Conditional density estimation (CDE) and dimensionality reduction (DR). (a) CDE without DR performs poorly in high-dimensional problems. (b) CDE after DR can magnify the small DR error in the CDE step. (c) CDE with DR (proposed) performs CDE in the DR process in an integrated manner.

2  Conditional Density Estimation with Dimensionality Reduction

In this section, we describe our proposed method for conditional density estimation with dimensionality reduction.

2.1  Problem Formulation

Let and be the input and output domains with dimensionality and , respectively, and let be a joint probability density on . Assume that we are given n independent and identically distributed (i.i.d.) training samples from the joint density:
formula
The goal is to estimate the conditional density from the samples.
Our implicit assumption is that the input dimensionality is large, but its intrinsic dimensionality, denoted by , is rather small. More specifically, let and be and matrices such that is an orthogonal matrix. Then we assume that can be decomposed into the component and its perpendicular component so that and are conditionally independent given :
formula
2.1
This means that is the relevant part of , and the rest does not contain any information on . The problem of finding is called sufficient dimensionality reduction (Li, 1991; Cook & Ni, 2005).

2.2  Sufficient Dimensionality Reduction with SCE

Let us consider a squared-loss variant of conditional entropy, squared-loss CE (SCE):
formula
2.2
By expanding the squared term in equation 2.2, we obtain
formula
2.3
where is defined as
formula
2.4
Then we have the following theorem (its proof is given in appendix A), which forms the basis of our proposed method:
Theorem 1.
formula
This theorem shows , and the equality holds if and only if
formula
This is equivalent to the conditional independence, equation 2.1, and therefore sufficient dimensionality reduction can be performed by minimizing with respect to :
formula
2.5
Here, denotes the Grassmann manifold, which is a set of orthogonal matrices without overlaps,
formula
where denotes the identity matrix and represents the equivalence relation: and are written as if their rows span the same subspace.
Since , is equivalent to the negative Pearson divergence (Pearson, 1900) from to , which is a member of the f-divergence class (Ali & Silvey, 1966; Csiszár, 1967) with the squared-loss function. Ordinary conditional entropy (CE), defined by
formula
is the negative Kullback-Leibler divergence (Kullback & Leibler, 1951) from to . Since the Kullback-Leibler divergence is also a member of the f-divergence class (with the log-loss function), CE and SCE have similar properties. Indeed, theorem 1 also holds for ordinary CE. However, the Pearson divergence is shown to be more robust against outliers (Basu, Harris, Hjort, & Jones, 1998; Sugiyama, Suzuki, & Kanamori, 2012), since the log function, is very sharp near zero, is not included. Furthermore, as we show, can be approximated analytically, and thus its derivative can also be easily computed. This is a critical property for developing a dimensionality-reduction method because we want to minimize with respect to , where the gradient is highly useful in devising an optimization algorithm. For this reason, we adopt SCE instead of CE below.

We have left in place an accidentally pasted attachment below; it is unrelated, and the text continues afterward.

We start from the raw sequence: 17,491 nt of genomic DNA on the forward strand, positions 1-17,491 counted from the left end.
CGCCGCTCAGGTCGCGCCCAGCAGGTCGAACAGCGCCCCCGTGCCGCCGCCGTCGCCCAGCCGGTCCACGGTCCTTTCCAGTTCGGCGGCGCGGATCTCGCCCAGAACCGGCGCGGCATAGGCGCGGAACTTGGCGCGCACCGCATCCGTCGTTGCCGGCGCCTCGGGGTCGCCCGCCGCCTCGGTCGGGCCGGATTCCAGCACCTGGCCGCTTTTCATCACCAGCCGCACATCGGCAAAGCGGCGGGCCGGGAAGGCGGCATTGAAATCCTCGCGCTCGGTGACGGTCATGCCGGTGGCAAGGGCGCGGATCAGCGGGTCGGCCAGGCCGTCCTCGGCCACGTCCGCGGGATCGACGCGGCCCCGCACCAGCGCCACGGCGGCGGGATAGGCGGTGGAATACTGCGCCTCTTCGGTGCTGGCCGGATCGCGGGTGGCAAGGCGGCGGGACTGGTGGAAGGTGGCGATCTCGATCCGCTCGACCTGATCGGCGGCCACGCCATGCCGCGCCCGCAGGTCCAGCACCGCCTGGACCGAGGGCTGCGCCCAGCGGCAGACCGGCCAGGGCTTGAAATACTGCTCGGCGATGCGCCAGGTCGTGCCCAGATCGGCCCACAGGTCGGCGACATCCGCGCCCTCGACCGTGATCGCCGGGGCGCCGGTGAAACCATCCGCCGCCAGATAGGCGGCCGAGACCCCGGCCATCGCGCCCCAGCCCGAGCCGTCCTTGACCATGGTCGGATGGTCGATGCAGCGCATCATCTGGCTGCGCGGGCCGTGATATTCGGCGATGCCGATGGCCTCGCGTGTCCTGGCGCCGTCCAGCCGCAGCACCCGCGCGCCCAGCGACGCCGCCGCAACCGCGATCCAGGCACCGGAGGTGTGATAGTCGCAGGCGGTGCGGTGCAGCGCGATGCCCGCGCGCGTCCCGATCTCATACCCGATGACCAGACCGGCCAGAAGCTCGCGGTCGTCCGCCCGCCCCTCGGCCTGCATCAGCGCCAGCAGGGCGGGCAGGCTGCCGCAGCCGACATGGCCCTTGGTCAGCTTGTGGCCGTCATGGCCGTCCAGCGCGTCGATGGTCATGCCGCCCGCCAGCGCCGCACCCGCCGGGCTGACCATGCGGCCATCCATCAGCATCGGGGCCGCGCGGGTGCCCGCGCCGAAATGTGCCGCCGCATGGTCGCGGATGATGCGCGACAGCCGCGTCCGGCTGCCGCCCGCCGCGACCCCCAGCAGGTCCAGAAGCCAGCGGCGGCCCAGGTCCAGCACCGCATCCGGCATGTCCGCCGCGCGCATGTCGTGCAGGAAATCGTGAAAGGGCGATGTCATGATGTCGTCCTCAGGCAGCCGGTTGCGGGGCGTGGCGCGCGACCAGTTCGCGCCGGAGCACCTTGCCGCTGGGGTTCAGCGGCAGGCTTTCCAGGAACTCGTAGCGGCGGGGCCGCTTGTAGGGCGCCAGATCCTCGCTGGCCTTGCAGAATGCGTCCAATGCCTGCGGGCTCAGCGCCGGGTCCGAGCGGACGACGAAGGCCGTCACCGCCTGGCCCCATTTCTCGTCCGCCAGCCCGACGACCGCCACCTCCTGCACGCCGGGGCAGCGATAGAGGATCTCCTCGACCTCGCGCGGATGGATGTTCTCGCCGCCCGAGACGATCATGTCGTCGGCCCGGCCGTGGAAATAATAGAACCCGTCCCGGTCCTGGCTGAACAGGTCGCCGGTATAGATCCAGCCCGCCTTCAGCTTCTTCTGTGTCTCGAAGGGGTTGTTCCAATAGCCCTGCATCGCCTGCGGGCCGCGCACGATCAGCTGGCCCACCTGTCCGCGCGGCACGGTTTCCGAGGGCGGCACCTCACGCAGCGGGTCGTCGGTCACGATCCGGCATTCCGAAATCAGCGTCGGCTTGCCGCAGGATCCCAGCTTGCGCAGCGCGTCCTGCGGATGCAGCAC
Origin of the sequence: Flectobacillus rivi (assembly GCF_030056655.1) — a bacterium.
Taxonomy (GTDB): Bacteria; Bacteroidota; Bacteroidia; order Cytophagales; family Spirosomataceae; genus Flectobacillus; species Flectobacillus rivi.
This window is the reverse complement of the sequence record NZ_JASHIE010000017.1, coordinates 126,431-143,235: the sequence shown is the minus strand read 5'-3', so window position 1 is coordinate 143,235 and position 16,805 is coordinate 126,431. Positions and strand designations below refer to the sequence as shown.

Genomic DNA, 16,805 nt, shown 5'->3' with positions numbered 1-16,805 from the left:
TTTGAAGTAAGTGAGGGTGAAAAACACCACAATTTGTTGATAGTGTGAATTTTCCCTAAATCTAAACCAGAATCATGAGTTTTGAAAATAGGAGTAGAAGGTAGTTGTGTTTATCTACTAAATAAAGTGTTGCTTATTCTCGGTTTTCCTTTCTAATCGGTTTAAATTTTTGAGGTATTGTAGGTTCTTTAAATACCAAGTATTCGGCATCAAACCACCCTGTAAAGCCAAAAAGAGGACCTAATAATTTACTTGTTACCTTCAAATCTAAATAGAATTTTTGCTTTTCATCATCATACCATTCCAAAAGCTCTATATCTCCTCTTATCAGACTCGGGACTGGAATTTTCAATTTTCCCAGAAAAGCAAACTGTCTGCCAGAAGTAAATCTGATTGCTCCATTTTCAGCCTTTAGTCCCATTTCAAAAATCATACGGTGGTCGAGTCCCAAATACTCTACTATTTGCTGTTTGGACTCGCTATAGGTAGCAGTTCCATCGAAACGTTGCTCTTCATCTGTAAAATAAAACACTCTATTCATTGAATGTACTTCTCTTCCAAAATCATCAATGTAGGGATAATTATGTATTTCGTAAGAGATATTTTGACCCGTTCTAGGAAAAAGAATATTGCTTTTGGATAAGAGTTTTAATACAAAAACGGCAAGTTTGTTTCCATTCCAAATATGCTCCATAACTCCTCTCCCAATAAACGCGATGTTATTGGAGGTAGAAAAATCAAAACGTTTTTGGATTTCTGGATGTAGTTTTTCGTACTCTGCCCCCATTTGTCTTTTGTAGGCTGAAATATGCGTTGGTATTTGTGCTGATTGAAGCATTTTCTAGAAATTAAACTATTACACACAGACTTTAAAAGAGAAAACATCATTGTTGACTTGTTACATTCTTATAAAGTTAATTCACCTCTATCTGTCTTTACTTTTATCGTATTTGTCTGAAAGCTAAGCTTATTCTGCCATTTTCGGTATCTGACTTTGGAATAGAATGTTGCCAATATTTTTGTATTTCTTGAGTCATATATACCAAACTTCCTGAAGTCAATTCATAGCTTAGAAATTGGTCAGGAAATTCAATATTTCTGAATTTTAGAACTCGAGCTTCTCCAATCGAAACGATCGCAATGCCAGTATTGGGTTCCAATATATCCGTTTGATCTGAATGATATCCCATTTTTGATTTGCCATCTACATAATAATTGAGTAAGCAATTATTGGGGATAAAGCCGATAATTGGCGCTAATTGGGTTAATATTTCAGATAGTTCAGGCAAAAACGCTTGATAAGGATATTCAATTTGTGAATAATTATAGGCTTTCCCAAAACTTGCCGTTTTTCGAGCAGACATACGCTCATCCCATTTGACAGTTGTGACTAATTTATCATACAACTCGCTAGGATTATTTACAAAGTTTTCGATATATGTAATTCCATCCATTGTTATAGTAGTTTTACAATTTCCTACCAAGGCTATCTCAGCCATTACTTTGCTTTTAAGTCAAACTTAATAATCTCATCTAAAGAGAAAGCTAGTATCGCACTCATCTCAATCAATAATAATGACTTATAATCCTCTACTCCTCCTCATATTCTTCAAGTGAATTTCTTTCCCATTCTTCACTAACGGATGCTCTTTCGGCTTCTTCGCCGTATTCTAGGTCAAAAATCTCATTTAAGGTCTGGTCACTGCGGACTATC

2.3  SCE Approximation

Since in equation 2.5 is unknown in practice, we approximate it using samples .

The trivial inequality yields , and thus we have
formula
2.6
If we set , we have
formula
If we multiply both sides of the above inequality with and integrate over and , we have
formula
2.7
where minimization with respect to b is now performed as a function of and . (For more general discussions on divergence bounding, see Keziou, 2003, and Nguyen, Wainwright, & Jordan, 2010).
Let us consider a linear-in-parameter model for b:
formula
where is a parameter vector and is a vector of basis functions. If the expectations over densities and are approximated by sample averages and the -regularizer () is included, the above minimization problem yields
formula
where
formula
2.8
The solution is analytically given by
formula
which yields . Then, from equation 2.7, we obtain an approximator of analytically as
formula
We call this method least-squares conditional entropy (LSCE).

2.4  Model Selection by Cross-Validation

The approximator depends on the choice of models—i.e., the basis function and the regularization parameter . Such a model can be objectively selected by cross-validation as follows:

  1. The training data set is divided into K disjoint subsets with (approximately) the same size.

  2. For each model M in the candidate set,

    1. For,

      • For model M, the LSCE solution is computed from (i.e., all samples except ).

      • Evaluate the upper bound of obtained by using the hold-out data :
        formula
        where denotes the cardinality of .

    2. The average score is computed as
      formula

  3. The model that minimizes the average score is chosen:
    formula
  4. For the chosen model , the LSCE solution is computed from all samples , and the approximator is computed.